This is hard for early-stage companies because you don’t have a lot of resources or know what’s going to work. But precisely because of the resource constraints, is even more important to take a selective approach.

In the end, this objective approach gives us permission to say “no” to the million things that come up every day if the cost/benefit doesn’t justify doing them.

MM: How do you lead as a simplifier? 

CK: I use an approach I learned during my time in management consulting, which is to start every project with a set of hypotheses as well as the one thing we will deliver when we finish the project, which is usually a summary slide that is just conceptual at that point. Then we whiteboard the story that would get us there and spend the rest of the time filling in the blanks. By following this methodology, we keep our efforts very focused. I have seen people starting with the first slide, not with the last, which leaves them in a situation where they keep adding on to the story and get lost.

Simplifying the customer experience enables higher conversion rates and better retention.

MM: What’s the most recent simple customer experience that inspired you personally?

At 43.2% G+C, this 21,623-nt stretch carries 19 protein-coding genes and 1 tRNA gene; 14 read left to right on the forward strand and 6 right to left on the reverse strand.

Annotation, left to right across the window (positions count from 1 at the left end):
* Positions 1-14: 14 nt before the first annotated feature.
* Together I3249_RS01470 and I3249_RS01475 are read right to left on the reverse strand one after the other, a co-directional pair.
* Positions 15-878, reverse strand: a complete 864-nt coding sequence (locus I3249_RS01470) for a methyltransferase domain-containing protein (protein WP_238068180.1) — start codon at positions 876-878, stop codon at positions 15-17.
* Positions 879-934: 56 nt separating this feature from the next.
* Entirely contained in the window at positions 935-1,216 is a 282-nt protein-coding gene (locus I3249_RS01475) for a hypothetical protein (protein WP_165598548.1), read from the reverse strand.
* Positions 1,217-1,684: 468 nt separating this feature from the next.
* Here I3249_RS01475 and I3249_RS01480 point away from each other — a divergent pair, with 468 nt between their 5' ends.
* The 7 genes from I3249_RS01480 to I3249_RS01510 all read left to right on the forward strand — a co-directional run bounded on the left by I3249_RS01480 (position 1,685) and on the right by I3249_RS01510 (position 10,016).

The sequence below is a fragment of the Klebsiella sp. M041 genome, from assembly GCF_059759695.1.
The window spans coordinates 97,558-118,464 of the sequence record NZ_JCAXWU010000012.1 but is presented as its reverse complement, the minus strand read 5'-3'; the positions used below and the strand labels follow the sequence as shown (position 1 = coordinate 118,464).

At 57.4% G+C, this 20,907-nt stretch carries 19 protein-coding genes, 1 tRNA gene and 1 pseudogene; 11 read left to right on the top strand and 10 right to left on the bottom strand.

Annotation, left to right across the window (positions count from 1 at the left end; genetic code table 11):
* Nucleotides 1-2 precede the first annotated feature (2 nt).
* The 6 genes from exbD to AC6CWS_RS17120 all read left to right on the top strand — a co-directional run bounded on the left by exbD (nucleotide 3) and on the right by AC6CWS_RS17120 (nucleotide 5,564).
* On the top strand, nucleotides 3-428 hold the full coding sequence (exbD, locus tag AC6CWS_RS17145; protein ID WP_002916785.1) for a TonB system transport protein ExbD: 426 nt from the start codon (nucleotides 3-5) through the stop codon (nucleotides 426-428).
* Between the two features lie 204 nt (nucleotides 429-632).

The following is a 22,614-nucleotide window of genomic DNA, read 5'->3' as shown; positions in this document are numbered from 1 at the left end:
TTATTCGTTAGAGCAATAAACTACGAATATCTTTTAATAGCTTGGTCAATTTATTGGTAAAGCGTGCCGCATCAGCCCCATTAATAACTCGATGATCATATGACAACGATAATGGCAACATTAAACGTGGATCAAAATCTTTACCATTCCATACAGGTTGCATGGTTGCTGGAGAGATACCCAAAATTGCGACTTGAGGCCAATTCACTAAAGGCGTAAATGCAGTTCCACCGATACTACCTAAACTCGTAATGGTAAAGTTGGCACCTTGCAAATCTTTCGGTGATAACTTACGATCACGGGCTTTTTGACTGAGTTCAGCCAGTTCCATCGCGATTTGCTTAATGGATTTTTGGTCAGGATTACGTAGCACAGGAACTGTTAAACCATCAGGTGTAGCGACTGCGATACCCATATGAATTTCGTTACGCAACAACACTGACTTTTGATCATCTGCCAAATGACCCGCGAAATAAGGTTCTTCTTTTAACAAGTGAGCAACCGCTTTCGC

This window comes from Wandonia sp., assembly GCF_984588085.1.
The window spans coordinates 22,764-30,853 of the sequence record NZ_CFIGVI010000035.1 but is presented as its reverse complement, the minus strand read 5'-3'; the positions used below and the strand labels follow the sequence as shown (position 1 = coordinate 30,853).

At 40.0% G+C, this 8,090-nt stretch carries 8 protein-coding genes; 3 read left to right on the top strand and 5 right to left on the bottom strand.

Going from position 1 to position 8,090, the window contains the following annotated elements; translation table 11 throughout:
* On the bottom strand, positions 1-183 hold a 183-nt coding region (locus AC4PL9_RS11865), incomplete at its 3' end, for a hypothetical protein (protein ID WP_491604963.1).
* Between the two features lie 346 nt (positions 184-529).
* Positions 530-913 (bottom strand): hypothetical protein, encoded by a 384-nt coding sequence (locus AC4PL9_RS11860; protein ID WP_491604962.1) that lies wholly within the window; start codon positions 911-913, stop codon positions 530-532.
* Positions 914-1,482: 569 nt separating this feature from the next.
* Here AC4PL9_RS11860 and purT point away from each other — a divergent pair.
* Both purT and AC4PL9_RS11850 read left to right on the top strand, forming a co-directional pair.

CK: I really like the meditation app called 10% Happier. I’ve tried using meditation apps before, but I like 10% Happier because the product is built to make it simple to get to what I feel like doing at that point—either taking a course or practicing meditation. You can even do a one-minute meditation if that’s all the time you have. By making it easy for people to open the app and start, without doing research or jumping through hoops, they made it very easy for me to get hooked.

MM: What’s the biggest mistake brands make when trying to simplify? 

CK: When it comes to fashion, a mistake brands make is trying to market all the products they design. Fashion brands launch a lot of products every season, and when marketers don’t focus on the ones they want to be known for and the ones that have a competitive edge, the result is a diluted brand message and confusion among the potential customers.

Customers, now more than ever, are moving towards brands that are experts in one product category—brands that do one thing exceptionally well, such as the sneaker brand Allbirds or the athletic wear brand Outdoor Voices. This doesn’t mean a brand cannot expand to new categories, it sometimes makes sense to do so in order to continue growing, but the marketing efforts don’t need to follow the same trajectory.

MM: Have you had to make a hard decision for the sake of simplicity?  

CK: I make hard decisions for the sake of simplicity all the time.